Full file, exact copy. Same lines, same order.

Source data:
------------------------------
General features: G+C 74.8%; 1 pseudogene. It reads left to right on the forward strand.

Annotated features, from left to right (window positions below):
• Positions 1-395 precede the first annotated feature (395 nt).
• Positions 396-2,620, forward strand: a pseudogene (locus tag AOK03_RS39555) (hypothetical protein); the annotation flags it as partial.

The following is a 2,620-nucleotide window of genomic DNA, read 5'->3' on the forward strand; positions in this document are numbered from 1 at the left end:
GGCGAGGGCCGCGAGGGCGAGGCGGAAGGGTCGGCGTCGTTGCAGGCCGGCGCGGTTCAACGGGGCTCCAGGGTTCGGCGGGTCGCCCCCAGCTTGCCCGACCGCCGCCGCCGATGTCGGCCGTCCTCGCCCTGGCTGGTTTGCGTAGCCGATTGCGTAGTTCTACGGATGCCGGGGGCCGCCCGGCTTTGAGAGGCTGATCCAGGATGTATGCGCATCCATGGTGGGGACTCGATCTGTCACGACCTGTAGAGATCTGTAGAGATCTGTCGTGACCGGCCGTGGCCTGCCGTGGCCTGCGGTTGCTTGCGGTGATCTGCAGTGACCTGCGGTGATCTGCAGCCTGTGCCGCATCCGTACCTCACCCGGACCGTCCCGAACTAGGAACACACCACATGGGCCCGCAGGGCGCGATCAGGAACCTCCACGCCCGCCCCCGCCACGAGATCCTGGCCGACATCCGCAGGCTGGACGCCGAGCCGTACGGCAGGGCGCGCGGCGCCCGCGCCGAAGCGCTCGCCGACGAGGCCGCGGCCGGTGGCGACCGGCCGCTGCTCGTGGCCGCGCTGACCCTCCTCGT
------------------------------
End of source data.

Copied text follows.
General features: G+C 74.8%; 1 pseudogene. It reads left to right on the forward strand.

Annotated features, from left to right (window positions below):
• Positions 1-395 precede the first annotated feature (395 nt).
• Positions 396-2,620, forward strand: a pseudogene (locus tag AOK03_RS39555) (hypothetical protein); the annotation flags it as partial.

The following is a 2,620-nucleotide window of genomic DNA, read 5'->3' on the forward strand; positions in this document are numbered from 1 at the left end:
GGCGAGGGCCGCGAGGGCGAGGCGGAAGGGTCGGCGTCGTTGCAGGCCGGCGCGGTTCAACGGGGCTCCAGGGTTCGGCGGGTCGCCCCCAGCTTGCCCGACCGCCGCCGCCGATGTCGGCCGTCCTCGCCCTGGCTGGTTTGCGTAGCCGATTGCGTAGTTCTACGGATGCCGGGGGCCGCCCGGCTTTGAGAGGCTGATCCAGGATGTATGCGCATCCATGGTGGGGACTCGATCTGTCACGACCTGTAGAGATCTGTAGAGATCTGTCGTGACCGGCCGTGGCCTGCCGTGGCCTGCGGTTGCTTGCGGTGATCTGCAGTGACCTGCGGTGATCTGCAGCCTGTGCCGCATCCGTACCTCACCCGGACCGTCCCGAACTAGGAACACACCACATGGGCCCGCAGGGCGCGATCAGGAACCTCCACGCCCGCCCCCGCCACGAGATCCTGGCCGACATCCGCAGGCTGGACGCCGAGCCGTACGGCAGGGCGCGCGGCGCCCGCGCCGAAGCGCTCGCCGACGAGGCCGCGGCCGGTGGCGACCGGCCGCTGCTCGTGGCCGCGCTGACCCTCCTCGT